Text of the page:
If your application needs admin access, then it should just always elevate, and normal users should not be able to run it.

    If it does not require admin access for something specific, then it should just run under limited rights all the time and never elevate.

    If it can run under limited access for most operations but needs admin access for a few specific operations, the operations which require administrative rights should be put in a separate process. Your main application should run with normal rights, then (when you need to do something which requires admin rights) you should launch your secondary process as an administrator. You can accomplish this using the ProcessStartInfo class:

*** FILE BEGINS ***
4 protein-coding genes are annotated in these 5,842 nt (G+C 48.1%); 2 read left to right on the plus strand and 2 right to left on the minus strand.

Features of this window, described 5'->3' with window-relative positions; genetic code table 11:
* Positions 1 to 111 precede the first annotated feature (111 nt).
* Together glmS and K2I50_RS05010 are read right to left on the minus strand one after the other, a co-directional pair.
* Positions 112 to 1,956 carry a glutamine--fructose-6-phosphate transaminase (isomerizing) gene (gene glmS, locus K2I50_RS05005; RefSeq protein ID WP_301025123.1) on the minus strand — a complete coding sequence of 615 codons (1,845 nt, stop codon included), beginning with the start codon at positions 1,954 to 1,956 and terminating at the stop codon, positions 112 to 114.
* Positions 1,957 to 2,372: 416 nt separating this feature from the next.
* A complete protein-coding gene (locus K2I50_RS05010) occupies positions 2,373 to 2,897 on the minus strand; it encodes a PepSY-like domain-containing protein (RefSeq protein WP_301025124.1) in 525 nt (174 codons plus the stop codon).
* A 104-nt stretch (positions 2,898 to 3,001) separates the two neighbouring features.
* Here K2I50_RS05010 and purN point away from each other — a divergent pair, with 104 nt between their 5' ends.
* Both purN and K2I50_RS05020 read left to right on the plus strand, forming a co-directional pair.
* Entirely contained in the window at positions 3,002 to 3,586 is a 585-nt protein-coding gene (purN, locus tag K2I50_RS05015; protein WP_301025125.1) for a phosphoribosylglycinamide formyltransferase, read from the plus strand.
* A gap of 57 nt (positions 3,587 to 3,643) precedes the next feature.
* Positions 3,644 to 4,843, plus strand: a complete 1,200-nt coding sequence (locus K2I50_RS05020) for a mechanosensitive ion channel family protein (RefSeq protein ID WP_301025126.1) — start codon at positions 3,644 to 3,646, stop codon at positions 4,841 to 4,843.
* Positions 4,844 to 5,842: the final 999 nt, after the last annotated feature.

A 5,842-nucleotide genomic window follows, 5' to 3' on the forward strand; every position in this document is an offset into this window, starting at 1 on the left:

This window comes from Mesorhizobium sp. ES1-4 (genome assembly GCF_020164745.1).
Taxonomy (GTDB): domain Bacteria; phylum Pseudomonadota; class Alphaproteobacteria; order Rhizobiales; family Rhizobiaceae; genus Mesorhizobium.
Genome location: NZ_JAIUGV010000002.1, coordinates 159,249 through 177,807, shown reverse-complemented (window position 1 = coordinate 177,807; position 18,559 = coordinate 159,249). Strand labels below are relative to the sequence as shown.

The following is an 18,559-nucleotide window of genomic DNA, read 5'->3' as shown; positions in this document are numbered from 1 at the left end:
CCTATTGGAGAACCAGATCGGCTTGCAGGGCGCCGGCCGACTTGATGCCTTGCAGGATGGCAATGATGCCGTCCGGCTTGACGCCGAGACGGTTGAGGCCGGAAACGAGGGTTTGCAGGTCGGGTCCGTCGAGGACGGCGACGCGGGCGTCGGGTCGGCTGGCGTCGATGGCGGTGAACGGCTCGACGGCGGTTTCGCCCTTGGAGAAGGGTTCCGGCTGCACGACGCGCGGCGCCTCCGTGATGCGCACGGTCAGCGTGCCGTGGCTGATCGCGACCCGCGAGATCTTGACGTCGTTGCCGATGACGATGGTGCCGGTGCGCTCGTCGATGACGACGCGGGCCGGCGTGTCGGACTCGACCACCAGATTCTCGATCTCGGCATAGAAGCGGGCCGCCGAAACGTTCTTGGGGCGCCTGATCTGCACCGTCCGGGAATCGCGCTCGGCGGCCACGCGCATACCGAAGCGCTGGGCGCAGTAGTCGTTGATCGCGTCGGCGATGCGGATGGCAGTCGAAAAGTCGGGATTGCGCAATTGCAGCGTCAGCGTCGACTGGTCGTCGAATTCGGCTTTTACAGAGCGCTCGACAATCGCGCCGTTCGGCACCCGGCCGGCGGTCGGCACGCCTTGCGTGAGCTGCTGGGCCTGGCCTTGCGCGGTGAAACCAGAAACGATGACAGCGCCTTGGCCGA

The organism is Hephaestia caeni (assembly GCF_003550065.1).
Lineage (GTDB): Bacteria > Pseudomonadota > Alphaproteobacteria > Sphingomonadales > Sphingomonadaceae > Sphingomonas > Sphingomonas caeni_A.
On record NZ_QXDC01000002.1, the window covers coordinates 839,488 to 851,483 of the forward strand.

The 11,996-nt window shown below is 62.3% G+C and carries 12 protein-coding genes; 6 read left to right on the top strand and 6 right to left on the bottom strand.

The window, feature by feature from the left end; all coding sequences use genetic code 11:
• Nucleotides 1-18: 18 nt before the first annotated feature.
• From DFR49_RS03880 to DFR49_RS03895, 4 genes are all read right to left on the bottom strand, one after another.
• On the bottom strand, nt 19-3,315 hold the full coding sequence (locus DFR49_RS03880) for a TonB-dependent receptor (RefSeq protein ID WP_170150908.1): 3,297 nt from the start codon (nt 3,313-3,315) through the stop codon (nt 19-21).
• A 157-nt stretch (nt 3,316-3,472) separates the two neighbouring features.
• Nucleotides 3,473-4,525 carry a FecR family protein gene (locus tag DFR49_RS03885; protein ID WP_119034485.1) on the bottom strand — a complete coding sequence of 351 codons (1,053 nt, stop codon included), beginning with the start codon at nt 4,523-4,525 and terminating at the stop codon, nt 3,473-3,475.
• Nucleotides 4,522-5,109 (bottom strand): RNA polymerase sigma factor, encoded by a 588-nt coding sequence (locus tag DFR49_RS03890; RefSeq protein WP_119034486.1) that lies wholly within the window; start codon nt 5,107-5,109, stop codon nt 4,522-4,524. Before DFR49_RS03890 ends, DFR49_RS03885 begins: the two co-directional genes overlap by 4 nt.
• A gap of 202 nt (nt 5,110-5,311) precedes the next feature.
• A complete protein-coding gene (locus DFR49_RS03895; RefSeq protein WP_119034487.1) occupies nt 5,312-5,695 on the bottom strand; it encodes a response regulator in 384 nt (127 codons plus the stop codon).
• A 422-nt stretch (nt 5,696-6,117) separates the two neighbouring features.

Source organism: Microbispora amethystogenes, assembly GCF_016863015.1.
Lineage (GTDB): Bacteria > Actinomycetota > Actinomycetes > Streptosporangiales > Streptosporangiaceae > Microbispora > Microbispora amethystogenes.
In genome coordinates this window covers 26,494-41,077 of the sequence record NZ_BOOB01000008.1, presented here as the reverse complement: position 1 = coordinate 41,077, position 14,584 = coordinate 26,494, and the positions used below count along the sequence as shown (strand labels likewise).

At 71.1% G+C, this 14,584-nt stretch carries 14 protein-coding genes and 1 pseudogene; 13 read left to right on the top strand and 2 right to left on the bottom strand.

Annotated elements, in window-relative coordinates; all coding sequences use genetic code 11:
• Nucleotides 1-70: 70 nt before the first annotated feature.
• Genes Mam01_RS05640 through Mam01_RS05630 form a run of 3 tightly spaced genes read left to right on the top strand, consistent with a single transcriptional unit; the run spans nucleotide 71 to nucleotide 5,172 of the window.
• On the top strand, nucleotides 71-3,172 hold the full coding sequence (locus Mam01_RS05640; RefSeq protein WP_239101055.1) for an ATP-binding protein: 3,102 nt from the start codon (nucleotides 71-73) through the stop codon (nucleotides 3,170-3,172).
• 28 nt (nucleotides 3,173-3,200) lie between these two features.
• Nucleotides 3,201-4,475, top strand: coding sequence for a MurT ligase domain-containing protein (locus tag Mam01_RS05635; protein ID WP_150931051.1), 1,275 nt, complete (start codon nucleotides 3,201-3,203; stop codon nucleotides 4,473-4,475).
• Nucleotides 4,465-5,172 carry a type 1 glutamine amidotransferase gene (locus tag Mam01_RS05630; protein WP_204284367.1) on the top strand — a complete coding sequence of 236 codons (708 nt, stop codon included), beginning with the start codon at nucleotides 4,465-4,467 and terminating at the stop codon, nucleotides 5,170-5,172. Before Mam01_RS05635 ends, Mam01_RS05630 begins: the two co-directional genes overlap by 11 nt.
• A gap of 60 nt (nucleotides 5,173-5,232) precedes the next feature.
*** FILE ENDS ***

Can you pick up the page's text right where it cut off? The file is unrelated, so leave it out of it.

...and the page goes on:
ProcessStartInfo info = new ProcessStartInfo("myAdminApp.exe");
    info.UseShellExecute = true;
    info.Verb = "runas";
    
    Process.Start(info);
    


    Thursday, June 16, 2011 8:45 PM
  • UAC does not work like that.  You can disable UAC.  This will disable the run as administrator prompt and everything will run with the respective rights of the logged in user.  But, there is no way to change the functionality to work in the way you suggest.
    BrianMackey.NET
    Thursday, June 16, 2011 9:00 PM
  • There are ways, just none that are very good. The easiest is to create a proxy application. When the user runs your application, you can try to guess (more or less) whether they are actually administrators or not (see here). Then you either launch your main application normally or as an administrator.

    Microsoft purposefully made this very difficult to get right, though. These approaches are always buggy. I'd highly recommend going with one of the 3 approaches above - those are the 3 ways Microsoft recommends handling it.